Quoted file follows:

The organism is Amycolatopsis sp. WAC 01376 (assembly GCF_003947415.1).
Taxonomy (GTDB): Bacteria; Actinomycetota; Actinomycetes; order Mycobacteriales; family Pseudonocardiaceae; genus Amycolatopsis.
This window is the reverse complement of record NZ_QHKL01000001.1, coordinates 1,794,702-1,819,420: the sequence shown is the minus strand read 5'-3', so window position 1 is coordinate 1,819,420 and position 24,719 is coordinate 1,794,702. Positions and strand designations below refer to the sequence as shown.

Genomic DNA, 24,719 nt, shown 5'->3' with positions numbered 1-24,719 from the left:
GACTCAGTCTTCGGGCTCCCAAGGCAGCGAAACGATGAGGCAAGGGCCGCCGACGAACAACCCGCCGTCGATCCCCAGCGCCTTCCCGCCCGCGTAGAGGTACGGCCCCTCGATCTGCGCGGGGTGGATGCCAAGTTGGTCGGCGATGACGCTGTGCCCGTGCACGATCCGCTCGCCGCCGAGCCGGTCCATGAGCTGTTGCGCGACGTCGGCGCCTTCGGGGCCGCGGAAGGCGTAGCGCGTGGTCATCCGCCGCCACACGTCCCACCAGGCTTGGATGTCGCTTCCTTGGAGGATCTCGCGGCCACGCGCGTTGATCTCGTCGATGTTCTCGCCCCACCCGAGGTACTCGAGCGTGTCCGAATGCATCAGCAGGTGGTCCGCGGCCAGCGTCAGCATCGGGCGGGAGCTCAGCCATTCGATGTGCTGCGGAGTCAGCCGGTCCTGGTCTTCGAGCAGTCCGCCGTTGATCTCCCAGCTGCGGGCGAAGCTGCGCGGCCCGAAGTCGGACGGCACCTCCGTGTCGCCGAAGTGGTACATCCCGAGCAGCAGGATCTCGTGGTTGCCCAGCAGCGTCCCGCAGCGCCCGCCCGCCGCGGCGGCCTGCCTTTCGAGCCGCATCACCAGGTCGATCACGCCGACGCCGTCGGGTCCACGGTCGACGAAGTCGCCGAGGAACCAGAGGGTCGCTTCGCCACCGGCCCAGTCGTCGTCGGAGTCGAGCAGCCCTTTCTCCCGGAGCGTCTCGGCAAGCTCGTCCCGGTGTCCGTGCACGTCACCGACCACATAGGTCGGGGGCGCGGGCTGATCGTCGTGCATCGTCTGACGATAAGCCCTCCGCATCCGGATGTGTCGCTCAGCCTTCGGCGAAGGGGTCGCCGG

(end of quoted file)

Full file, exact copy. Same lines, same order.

The organism is Amycolatopsis sp. WAC 01376 (assembly GCF_003947415.1).
Taxonomy (GTDB): Bacteria; Actinomycetota; Actinomycetes; order Mycobacteriales; family Pseudonocardiaceae; genus Amycolatopsis.
This window is the reverse complement of record NZ_QHKL01000001.1, coordinates 1,794,702-1,819,420: the sequence shown is the minus strand read 5'-3', so window position 1 is coordinate 1,819,420 and position 24,719 is coordinate 1,794,702. Positions and strand designations below refer to the sequence as shown.

Genomic DNA, 24,719 nt, shown 5'->3' with positions numbered 1-24,719 from the left:
GACTCAGTCTTCGGGCTCCCAAGGCAGCGAAACGATGAGGCAAGGGCCGCCGACGAACAACCCGCCGTCGATCCCCAGCGCCTTCCCGCCCGCGTAGAGGTACGGCCCCTCGATCTGCGCGGGGTGGATGCCAAGTTGGTCGGCGATGACGCTGTGCCCGTGCACGATCCGCTCGCCGCCGAGCCGGTCCATGAGCTGTTGCGCGACGTCGGCGCCTTCGGGGCCGCGGAAGGCGTAGCGCGTGGTCATCCGCCGCCACACGTCCCACCAGGCTTGGATGTCGCTTCCTTGGAGGATCTCGCGGCCACGCGCGTTGATCTCGTCGATGTTCTCGCCCCACCCGAGGTACTCGAGCGTGTCCGAATGCATCAGCAGGTGGTCCGCGGCCAGCGTCAGCATCGGGCGGGAGCTCAGCCATTCGATGTGCTGCGGAGTCAGCCGGTCCTGGTCTTCGAGCAGTCCGCCGTTGATCTCCCAGCTGCGGGCGAAGCTGCGCGGCCCGAAGTCGGACGGCACCTCCGTGTCGCCGAAGTGGTACATCCCGAGCAGCAGGATCTCGTGGTTGCCCAGCAGCGTCCCGCAGCGCCCGCCCGCCGCGGCGGCCTGCCTTTCGAGCCGCATCACCAGGTCGATCACGCCGACGCCGTCGGGTCCACGGTCGACGAAGTCGCCGAGGAACCAGAGGGTCGCTTCGCCACCGGCCCAGTCGTCGTCGGAGTCGAGCAGCCCTTTCTCCCGGAGCGTCTCGGCAAGCTCGTCCCGGTGTCCGTGCACGTCACCGACCACATAGGTCGGGGGCGCGGGCTGATCGTCGTGCATCGTCTGACGATAAGCCCTCCGCATCCGGATGTGTCGCTCAGCCTTCGGCGAAGGGGTCGCCGG